Let's say we have tens of java POJOs which represent my domain, that is, my data in the system which flows as objects between different layers of my system. The system may be a web application, or a simple desktop application. What the domain consists of doesn't really matter.
When designing my system, I am confused where I should put any validation logic. My POJOs ( domain objects ) represent my data, and some of the fields inside of those objects must adhere to certain criteria, but if I put a lot of validation logic inside my setter-methods, then the only way to tell the calling client is to throw an exception. And If I don't want the system to crash, the exception must be a checked exception which must be caught and handled. The consequence of that is that each and every time I create a new object using setter-methods (or even constructors), I have do either re-throw that exception or use try-catch block. It doesn't feel right to be forced to use try-catch on many setter-methods.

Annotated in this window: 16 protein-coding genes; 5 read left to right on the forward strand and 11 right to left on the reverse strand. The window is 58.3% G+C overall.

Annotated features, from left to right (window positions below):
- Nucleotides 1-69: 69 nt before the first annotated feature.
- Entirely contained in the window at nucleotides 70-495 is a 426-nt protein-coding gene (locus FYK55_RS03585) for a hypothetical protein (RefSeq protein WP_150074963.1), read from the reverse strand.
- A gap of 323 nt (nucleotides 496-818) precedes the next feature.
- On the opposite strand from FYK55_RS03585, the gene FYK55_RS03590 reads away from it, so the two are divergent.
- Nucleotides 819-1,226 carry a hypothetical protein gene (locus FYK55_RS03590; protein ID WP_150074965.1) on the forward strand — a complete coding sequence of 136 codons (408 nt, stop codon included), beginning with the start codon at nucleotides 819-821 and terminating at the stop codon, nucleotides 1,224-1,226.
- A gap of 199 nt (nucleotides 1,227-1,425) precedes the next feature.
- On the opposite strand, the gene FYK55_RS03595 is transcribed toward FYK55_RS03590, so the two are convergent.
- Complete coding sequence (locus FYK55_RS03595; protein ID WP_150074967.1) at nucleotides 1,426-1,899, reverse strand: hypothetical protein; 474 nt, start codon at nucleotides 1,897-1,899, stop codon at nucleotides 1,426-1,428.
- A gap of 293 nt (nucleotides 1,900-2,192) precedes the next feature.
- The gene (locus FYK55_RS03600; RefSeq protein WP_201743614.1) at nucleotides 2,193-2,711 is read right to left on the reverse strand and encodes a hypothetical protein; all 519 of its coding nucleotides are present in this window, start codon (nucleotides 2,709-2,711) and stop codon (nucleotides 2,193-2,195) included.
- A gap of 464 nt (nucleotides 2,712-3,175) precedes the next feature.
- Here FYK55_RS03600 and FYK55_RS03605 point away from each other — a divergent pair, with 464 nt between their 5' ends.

So the question is where I should put my validation logic, so that I don't clutter the my code with a lot of boilerplate try-catch blocks and rethrows. The finest JAVA byte eaters are welcome to join the discussion.
I have researched and googled, but not found any specific discussion on this topic, so I waiting with great enthusiasm to get some deeper insight into how things really should be done.